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Subjectivity vs Objectivity

Re: Subjectivity vs Objectivity
April 06, 2011, 12:06:44 PM
Dedrater pretty much had it nailed from the beginning.  The quality of music is relative to its intended function/the type of measurement being used; these functions can in turn be represented in a hierarchy like a pyramid, but the ordering will depend on generalization since each category contains outliers (with the qualitative distinctions becoming more absolute as you move towards the extremities of the hierarchy); that is to say: classical music is better than pop music, but regardless a few bands have managed to create substantial, compelling art within the confines of the commercial vomit sphere.  Inversely, metal is generally better than Kidz Bop, but many bands flying the metal flag have stooped to about that level.  On the other hand, going case-by-case and grading all the bands in a given set by the highest possible criteria will yield definite objective results; I might not be the best authority on this, but I would nominate mastery of reality (and surreality) and creativity of sublimation of mortality as the sturdiest denominators. Of course other comparatively minor attributes such as finesse and perhaps personality may tip the scale in either direction, and the lack of one quality may be displaced by the abundance of another which is why the total abstracted equilibrated gestalt of the music is what counts.  Accordingly, the objective grading of music requires subjective interpretation by an intelligent observer who can track the distortions of his own biase and surgically remove them from his analysis, leaving only experiential understanding from which conclusive data can be derived.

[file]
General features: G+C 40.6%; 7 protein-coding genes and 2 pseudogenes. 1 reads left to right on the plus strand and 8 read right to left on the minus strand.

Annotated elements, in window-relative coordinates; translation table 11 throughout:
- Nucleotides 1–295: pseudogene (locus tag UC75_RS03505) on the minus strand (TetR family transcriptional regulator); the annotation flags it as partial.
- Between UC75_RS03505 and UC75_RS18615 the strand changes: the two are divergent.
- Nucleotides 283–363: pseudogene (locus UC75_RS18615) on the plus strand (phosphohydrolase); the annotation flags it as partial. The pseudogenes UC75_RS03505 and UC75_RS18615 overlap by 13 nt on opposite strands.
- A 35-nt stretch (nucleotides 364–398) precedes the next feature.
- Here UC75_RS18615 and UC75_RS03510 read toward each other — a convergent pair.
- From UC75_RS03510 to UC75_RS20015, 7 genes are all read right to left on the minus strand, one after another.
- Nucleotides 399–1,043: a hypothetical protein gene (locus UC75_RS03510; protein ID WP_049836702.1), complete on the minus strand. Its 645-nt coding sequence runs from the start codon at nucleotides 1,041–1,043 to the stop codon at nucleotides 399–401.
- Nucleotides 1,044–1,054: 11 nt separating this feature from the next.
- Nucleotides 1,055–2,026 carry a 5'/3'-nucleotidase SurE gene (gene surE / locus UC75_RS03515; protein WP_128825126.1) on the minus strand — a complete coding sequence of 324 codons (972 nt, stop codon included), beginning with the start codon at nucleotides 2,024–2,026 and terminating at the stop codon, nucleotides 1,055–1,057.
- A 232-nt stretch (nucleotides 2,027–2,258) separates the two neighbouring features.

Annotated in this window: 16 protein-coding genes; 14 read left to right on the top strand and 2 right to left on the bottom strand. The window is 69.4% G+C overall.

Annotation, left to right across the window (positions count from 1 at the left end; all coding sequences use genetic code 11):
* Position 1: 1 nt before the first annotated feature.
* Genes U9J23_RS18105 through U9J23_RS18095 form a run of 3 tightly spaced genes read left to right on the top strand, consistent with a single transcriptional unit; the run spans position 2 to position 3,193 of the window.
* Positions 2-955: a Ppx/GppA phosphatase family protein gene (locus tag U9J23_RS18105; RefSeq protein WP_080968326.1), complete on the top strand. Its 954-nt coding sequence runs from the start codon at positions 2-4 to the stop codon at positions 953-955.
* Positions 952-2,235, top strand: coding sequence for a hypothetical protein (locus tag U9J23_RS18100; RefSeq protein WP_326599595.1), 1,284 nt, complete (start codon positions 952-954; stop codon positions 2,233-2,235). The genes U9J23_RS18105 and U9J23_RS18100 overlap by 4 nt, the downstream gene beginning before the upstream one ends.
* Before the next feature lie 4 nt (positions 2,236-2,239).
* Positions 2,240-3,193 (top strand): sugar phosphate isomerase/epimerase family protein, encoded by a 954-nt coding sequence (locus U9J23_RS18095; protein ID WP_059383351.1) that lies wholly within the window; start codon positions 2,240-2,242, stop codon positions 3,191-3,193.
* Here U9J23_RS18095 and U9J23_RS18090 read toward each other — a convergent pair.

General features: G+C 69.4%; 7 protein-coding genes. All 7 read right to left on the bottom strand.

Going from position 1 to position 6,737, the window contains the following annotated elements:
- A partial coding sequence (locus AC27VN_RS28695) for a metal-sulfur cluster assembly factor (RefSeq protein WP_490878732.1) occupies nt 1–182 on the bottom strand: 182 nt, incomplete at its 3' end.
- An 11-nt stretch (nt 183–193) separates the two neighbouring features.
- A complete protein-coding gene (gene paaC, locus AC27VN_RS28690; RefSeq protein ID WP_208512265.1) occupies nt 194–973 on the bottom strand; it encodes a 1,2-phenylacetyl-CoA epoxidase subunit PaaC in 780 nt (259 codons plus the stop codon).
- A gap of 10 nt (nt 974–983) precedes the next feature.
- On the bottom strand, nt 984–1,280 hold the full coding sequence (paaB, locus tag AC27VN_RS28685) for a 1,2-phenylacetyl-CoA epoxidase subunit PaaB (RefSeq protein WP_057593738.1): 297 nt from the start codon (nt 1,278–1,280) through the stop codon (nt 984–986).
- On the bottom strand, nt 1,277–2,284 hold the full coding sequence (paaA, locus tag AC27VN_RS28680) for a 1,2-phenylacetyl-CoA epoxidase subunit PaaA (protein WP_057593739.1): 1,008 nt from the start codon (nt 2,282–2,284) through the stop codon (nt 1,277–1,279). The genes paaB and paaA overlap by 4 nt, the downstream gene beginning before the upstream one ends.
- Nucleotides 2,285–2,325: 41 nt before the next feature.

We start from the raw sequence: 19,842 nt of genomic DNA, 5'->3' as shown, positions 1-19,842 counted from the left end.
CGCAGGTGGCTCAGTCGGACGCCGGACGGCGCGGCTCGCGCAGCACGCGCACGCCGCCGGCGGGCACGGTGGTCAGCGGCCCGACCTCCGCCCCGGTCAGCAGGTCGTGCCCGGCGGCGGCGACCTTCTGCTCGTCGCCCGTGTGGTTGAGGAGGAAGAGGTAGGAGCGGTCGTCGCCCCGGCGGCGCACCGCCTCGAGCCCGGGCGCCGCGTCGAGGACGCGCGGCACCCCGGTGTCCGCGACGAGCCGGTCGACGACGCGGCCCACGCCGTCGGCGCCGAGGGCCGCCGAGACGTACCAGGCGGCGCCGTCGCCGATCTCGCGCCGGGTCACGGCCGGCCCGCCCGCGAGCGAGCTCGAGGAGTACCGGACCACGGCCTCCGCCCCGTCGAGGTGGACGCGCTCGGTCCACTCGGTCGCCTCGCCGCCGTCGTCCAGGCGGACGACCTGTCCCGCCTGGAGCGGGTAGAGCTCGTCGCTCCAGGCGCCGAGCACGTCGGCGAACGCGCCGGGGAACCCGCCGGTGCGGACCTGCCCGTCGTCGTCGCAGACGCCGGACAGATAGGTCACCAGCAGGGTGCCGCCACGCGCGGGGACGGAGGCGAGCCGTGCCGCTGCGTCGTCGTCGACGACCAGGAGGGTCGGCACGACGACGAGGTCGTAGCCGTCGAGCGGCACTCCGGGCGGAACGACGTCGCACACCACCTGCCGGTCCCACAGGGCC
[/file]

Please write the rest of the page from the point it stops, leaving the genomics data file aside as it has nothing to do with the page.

Re: Subjectivity vs Objectivity
April 06, 2011, 12:30:55 PM
There is no way to scientifically measure how "good" music is.

There are no equations in formal logic to prove that a certain song or band has 'X' degree of music quality.

"Quality' and 'goodness' of music are not rigorously or scientifically defined.

Music is not measured like temperature is.

And where is your argument backing all these claims up?
If the scientific community has a formal method (meaning with empirical evidence or mathematical proofs) of measuring the "quality" and "goodness" of music then I am wrong.

The scientific community does not have a formal  method of measuring the "quality" or "goodness" of music.

Therefore I am not wrong.

"If A, then B.
Not A, therefore, not B."

Whenever I listen to music, I breathe
I am not listening to music, therefore, I am suffocating.
 
And no one called you out on this in a discussion on objectivity? Man.

Re: Subjectivity vs Objectivity
April 06, 2011, 07:03:49 PM
I don't even understand why music should become beautiful or ugly (only) when we measure it...that is already a thorougly subjectivist position.

Actually, thoroughly stupid fits better.
Whatever you honor above all things, that which you so honor will have dominion over you.